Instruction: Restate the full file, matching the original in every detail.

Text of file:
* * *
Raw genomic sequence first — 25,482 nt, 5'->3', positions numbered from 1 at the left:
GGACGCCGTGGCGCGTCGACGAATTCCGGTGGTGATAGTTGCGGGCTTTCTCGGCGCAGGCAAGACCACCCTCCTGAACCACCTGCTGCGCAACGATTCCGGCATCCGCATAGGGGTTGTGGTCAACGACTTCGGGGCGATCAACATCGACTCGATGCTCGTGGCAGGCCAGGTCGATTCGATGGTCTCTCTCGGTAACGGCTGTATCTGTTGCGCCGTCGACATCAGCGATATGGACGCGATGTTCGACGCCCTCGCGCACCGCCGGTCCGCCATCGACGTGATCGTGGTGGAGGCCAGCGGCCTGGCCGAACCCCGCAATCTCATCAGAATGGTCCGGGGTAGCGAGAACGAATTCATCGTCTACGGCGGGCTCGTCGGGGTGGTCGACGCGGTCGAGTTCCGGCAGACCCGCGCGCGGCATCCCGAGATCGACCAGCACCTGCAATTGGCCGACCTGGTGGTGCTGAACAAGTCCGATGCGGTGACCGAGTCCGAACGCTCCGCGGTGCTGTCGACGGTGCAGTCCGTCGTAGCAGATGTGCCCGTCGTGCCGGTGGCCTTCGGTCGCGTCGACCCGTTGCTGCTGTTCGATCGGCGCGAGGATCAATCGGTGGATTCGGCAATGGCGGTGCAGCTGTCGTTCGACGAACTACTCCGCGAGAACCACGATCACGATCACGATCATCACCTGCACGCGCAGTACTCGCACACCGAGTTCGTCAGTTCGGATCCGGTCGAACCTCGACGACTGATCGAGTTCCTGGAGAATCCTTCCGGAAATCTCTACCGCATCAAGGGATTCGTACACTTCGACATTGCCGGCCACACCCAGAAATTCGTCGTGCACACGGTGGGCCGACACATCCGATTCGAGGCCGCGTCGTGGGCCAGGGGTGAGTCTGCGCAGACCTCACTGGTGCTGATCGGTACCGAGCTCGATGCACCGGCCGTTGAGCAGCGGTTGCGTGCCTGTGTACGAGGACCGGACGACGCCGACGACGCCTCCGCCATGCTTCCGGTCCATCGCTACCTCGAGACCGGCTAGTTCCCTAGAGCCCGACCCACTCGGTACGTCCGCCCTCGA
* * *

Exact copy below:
Raw genomic sequence first — 25,482 nt, 5'->3', positions numbered from 1 at the left:
GGACGCCGTGGCGCGTCGACGAATTCCGGTGGTGATAGTTGCGGGCTTTCTCGGCGCAGGCAAGACCACCCTCCTGAACCACCTGCTGCGCAACGATTCCGGCATCCGCATAGGGGTTGTGGTCAACGACTTCGGGGCGATCAACATCGACTCGATGCTCGTGGCAGGCCAGGTCGATTCGATGGTCTCTCTCGGTAACGGCTGTATCTGTTGCGCCGTCGACATCAGCGATATGGACGCGATGTTCGACGCCCTCGCGCACCGCCGGTCCGCCATCGACGTGATCGTGGTGGAGGCCAGCGGCCTGGCCGAACCCCGCAATCTCATCAGAATGGTCCGGGGTAGCGAGAACGAATTCATCGTCTACGGCGGGCTCGTCGGGGTGGTCGACGCGGTCGAGTTCCGGCAGACCCGCGCGCGGCATCCCGAGATCGACCAGCACCTGCAATTGGCCGACCTGGTGGTGCTGAACAAGTCCGATGCGGTGACCGAGTCCGAACGCTCCGCGGTGCTGTCGACGGTGCAGTCCGTCGTAGCAGATGTGCCCGTCGTGCCGGTGGCCTTCGGTCGCGTCGACCCGTTGCTGCTGTTCGATCGGCGCGAGGATCAATCGGTGGATTCGGCAATGGCGGTGCAGCTGTCGTTCGACGAACTACTCCGCGAGAACCACGATCACGATCACGATCATCACCTGCACGCGCAGTACTCGCACACCGAGTTCGTCAGTTCGGATCCGGTCGAACCTCGACGACTGATCGAGTTCCTGGAGAATCCTTCCGGAAATCTCTACCGCATCAAGGGATTCGTACACTTCGACATTGCCGGCCACACCCAGAAATTCGTCGTGCACACGGTGGGCCGACACATCCGATTCGAGGCCGCGTCGTGGGCCAGGGGTGAGTCTGCGCAGACCTCACTGGTGCTGATCGGTACCGAGCTCGATGCACCGGCCGTTGAGCAGCGGTTGCGTGCCTGTGTACGAGGACCGGACGACGCCGACGACGCCTCCGCCATGCTTCCGGTCCATCGCTACCTCGAGACCGGCTAGTTCCCTAGAGCCCGACCCACTCGGTACGTCCGCCCTCGA